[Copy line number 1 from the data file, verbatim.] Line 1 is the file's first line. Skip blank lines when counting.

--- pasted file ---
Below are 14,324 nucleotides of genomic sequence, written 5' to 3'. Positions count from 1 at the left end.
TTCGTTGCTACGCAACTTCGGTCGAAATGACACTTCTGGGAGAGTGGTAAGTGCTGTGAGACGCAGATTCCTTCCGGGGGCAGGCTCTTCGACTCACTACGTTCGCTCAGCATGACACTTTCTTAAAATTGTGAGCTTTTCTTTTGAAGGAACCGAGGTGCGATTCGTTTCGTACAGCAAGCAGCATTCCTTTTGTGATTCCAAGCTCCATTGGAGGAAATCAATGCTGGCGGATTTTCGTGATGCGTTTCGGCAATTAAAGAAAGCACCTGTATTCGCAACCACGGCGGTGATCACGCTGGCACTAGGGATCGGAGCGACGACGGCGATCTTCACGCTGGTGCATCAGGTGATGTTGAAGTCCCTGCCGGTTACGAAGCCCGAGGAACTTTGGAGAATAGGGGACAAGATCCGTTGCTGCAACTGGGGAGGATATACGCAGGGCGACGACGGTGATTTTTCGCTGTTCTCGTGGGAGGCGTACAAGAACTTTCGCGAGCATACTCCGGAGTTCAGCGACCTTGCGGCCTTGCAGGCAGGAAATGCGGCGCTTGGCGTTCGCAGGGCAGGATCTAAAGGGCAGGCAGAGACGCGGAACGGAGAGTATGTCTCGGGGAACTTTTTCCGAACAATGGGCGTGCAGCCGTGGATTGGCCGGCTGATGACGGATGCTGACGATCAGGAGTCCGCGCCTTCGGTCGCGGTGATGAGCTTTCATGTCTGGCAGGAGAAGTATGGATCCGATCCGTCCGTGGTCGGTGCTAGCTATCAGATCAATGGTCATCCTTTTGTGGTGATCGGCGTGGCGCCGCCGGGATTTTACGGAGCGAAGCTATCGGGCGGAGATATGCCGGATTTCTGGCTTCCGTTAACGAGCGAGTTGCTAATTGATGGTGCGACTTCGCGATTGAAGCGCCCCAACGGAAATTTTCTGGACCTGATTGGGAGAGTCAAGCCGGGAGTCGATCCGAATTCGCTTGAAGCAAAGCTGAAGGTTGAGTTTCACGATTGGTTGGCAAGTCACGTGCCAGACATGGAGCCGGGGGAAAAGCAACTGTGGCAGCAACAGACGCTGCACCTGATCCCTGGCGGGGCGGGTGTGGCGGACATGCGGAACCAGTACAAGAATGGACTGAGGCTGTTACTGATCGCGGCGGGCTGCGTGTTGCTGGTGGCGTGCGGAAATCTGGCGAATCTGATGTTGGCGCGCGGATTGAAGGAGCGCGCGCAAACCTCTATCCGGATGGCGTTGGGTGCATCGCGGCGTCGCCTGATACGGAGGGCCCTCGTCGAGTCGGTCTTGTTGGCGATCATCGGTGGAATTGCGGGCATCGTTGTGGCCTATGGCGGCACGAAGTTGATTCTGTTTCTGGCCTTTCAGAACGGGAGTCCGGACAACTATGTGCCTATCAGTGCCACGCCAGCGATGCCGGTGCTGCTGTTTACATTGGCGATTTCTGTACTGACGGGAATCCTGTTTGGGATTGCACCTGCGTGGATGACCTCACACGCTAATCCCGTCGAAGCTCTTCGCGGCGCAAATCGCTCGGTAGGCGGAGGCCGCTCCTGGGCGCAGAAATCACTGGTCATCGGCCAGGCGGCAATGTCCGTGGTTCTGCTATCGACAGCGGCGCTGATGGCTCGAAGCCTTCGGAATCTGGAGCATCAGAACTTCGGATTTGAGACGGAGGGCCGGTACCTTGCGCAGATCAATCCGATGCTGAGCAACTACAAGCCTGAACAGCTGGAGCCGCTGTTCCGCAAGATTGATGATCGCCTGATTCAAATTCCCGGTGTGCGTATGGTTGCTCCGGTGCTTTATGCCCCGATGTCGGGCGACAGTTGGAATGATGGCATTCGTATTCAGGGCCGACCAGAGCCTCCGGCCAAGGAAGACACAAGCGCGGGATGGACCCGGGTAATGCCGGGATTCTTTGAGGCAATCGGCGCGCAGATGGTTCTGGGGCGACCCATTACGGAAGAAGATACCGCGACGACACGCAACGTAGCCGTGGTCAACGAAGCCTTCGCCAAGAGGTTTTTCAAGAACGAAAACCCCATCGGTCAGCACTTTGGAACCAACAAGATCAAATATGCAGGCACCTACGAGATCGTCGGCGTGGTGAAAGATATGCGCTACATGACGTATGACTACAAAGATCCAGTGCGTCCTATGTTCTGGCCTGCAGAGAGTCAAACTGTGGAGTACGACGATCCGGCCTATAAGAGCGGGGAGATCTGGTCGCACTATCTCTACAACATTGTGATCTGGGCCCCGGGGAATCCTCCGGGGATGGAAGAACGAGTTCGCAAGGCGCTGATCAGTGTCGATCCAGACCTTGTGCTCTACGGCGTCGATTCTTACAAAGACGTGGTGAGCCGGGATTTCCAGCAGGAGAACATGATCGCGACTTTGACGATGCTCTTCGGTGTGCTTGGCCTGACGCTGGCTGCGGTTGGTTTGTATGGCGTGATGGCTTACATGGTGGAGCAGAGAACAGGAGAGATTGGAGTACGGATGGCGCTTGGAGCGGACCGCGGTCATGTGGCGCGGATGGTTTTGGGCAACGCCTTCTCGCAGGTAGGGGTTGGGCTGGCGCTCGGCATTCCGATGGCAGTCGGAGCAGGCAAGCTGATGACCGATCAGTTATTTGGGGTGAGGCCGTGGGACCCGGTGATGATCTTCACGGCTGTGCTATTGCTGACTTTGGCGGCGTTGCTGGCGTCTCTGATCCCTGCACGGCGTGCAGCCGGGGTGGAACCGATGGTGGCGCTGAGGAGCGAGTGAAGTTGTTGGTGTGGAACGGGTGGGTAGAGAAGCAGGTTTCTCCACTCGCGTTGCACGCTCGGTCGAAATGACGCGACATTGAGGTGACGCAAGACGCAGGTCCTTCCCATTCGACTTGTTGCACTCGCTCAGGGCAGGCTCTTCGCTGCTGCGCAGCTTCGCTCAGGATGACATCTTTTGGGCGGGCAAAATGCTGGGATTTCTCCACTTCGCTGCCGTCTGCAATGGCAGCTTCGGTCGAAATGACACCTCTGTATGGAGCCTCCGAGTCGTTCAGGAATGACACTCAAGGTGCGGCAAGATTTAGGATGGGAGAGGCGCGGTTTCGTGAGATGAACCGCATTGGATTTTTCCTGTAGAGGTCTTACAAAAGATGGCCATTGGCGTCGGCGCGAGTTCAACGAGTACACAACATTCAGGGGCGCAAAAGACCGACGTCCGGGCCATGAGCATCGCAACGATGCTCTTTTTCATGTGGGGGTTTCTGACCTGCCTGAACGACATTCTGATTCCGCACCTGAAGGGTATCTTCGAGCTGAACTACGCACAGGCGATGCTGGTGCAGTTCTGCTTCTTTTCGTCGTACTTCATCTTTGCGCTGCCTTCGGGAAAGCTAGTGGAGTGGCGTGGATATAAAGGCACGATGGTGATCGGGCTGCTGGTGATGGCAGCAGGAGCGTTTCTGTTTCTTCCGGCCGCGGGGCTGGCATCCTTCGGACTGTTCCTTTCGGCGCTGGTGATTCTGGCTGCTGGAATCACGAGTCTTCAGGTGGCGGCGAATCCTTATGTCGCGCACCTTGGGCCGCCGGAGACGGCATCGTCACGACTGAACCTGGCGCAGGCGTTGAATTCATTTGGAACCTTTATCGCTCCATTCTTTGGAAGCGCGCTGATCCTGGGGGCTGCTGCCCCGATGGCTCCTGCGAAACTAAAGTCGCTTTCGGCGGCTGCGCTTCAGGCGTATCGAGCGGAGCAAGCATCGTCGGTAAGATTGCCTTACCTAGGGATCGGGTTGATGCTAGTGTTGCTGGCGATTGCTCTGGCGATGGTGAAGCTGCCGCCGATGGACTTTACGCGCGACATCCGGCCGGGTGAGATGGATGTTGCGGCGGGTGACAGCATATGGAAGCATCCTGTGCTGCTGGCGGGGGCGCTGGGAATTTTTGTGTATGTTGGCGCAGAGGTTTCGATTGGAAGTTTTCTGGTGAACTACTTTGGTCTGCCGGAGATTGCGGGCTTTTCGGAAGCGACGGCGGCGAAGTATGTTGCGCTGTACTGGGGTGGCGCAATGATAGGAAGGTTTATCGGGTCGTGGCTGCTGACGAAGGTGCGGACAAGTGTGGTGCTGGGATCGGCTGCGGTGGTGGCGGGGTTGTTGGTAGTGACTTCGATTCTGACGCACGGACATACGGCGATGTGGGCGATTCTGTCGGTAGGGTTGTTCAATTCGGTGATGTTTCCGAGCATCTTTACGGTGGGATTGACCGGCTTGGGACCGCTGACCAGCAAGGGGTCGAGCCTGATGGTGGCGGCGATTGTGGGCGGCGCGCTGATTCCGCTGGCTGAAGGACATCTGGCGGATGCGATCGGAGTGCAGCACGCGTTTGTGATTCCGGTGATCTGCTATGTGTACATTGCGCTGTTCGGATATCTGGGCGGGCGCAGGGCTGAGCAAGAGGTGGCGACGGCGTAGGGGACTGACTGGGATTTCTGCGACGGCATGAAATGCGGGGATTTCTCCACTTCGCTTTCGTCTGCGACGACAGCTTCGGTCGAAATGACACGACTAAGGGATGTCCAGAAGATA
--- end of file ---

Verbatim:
Below are 14,324 nucleotides of genomic sequence, written 5' to 3'. Positions count from 1 at the left end.